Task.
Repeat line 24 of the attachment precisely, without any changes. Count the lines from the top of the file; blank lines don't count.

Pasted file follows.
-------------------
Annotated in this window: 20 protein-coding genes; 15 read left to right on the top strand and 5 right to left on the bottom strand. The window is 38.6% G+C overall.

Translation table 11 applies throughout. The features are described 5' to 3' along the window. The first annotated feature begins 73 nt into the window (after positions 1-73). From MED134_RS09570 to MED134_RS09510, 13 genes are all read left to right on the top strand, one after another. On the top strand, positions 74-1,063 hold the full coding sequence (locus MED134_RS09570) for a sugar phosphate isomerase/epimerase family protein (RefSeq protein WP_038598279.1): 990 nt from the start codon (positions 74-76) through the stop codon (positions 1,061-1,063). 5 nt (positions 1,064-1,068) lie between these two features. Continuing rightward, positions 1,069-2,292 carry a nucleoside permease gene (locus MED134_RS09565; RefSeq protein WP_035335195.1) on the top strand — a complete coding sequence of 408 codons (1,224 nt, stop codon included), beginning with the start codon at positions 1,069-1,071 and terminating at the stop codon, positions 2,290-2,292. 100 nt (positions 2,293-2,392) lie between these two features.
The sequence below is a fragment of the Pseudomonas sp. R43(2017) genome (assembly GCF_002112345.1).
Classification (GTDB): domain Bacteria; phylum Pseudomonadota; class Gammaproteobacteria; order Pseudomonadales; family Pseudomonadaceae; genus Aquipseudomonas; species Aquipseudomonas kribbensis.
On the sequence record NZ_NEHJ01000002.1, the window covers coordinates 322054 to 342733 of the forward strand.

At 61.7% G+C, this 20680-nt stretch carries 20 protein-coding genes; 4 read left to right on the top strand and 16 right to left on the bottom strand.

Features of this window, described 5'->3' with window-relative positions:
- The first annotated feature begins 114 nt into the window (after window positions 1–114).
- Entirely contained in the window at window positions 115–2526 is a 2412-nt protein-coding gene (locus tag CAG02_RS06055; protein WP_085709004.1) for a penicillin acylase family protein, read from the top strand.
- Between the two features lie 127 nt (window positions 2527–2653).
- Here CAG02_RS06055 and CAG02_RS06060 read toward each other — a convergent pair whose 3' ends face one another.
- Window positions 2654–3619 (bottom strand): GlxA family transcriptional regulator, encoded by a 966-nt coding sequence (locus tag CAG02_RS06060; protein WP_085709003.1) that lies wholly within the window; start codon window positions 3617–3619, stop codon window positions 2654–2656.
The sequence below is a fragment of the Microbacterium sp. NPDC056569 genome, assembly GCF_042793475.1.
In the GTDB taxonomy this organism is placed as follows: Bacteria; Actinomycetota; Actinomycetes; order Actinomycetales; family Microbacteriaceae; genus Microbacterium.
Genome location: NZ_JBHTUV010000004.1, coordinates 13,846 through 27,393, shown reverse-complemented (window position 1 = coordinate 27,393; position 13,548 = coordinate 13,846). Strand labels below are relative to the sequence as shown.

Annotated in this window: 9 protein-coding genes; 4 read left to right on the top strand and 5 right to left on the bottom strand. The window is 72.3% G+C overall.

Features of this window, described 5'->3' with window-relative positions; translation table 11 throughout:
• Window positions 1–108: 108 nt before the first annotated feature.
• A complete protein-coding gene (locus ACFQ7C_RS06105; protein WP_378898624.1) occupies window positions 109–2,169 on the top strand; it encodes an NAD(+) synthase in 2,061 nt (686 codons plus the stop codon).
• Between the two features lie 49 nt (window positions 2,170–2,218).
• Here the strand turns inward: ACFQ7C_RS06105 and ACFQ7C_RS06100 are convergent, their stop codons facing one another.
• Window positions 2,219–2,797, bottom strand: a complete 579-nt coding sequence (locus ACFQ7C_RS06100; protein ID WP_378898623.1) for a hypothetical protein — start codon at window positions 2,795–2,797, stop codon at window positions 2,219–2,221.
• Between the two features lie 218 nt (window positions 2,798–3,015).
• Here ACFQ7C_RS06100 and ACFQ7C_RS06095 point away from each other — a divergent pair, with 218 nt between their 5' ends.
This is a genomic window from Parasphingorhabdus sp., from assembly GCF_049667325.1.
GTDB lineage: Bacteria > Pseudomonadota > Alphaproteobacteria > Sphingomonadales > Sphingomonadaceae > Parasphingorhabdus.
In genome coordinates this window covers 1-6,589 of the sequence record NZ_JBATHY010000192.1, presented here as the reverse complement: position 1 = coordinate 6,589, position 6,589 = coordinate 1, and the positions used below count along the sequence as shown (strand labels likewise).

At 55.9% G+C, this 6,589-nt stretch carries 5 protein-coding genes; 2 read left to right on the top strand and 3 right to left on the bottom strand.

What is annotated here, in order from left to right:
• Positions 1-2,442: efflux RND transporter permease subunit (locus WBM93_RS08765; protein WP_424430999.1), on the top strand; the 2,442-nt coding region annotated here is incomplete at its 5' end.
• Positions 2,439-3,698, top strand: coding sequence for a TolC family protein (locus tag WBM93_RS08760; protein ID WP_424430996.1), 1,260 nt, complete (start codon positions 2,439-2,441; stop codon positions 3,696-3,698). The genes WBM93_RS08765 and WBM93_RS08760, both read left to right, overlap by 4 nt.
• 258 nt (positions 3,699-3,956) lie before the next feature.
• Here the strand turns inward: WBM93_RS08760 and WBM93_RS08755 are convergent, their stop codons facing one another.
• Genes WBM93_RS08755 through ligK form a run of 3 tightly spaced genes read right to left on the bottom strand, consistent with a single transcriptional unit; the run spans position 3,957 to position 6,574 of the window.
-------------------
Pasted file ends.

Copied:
• Here ACFQ7C_RS06100 and ACFQ7C_RS06095 point away from each other — a divergent pair, with 218 nt between their 5' ends.